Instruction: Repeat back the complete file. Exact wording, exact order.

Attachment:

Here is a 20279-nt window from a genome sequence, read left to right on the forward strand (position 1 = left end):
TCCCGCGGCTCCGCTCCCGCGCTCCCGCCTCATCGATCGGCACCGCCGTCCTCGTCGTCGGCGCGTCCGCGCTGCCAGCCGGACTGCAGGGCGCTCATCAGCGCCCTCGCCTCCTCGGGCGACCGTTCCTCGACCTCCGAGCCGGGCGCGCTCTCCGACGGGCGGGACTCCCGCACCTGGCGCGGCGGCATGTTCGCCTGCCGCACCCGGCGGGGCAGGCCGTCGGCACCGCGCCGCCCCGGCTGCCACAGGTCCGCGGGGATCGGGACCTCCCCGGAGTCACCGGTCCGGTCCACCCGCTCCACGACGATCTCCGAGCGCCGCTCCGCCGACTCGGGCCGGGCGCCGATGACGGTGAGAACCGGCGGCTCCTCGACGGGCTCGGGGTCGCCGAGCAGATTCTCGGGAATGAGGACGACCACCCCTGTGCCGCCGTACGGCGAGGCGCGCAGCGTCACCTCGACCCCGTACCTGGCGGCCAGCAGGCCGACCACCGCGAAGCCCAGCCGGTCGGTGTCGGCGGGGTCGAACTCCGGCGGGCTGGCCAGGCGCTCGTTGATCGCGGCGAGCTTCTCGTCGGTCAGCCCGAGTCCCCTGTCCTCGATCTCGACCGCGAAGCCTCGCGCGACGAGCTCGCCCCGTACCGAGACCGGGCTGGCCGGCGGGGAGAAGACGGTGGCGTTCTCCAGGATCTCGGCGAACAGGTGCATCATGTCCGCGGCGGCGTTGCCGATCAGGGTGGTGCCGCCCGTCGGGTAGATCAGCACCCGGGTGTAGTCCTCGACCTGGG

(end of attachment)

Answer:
Here is a 20279-nt window from a genome sequence, read left to right on the forward strand (position 1 = left end):
TCCCGCGGCTCCGCTCCCGCGCTCCCGCCTCATCGATCGGCACCGCCGTCCTCGTCGTCGGCGCGTCCGCGCTGCCAGCCGGACTGCAGGGCGCTCATCAGCGCCCTCGCCTCCTCGGGCGACCGTTCCTCGACCTCCGAGCCGGGCGCGCTCTCCGACGGGCGGGACTCCCGCACCTGGCGCGGCGGCATGTTCGCCTGCCGCACCCGGCGGGGCAGGCCGTCGGCACCGCGCCGCCCCGGCTGCCACAGGTCCGCGGGGATCGGGACCTCCCCGGAGTCACCGGTCCGGTCCACCCGCTCCACGACGATCTCCGAGCGCCGCTCCGCCGACTCGGGCCGGGCGCCGATGACGGTGAGAACCGGCGGCTCCTCGACGGGCTCGGGGTCGCCGAGCAGATTCTCGGGAATGAGGACGACCACCCCTGTGCCGCCGTACGGCGAGGCGCGCAGCGTCACCTCGACCCCGTACCTGGCGGCCAGCAGGCCGACCACCGCGAAGCCCAGCCGGTCGGTGTCGGCGGGGTCGAACTCCGGCGGGCTGGCCAGGCGCTCGTTGATCGCGGCGAGCTTCTCGTCGGTCAGCCCGAGTCCCCTGTCCTCGATCTCGACCGCGAAGCCTCGCGCGACGAGCTCGCCCCGTACCGAGACCGGGCTGGCCGGCGGGGAGAAGACGGTGGCGTTCTCCAGGATCTCGGCGAACAGGTGCATCATGTCCGCGGCGGCGTTGCCGATCAGGGTGGTGCCGCCCGTCGGGTAGATCAGCACCCGGGTGTAGTCCTCGACCTGGG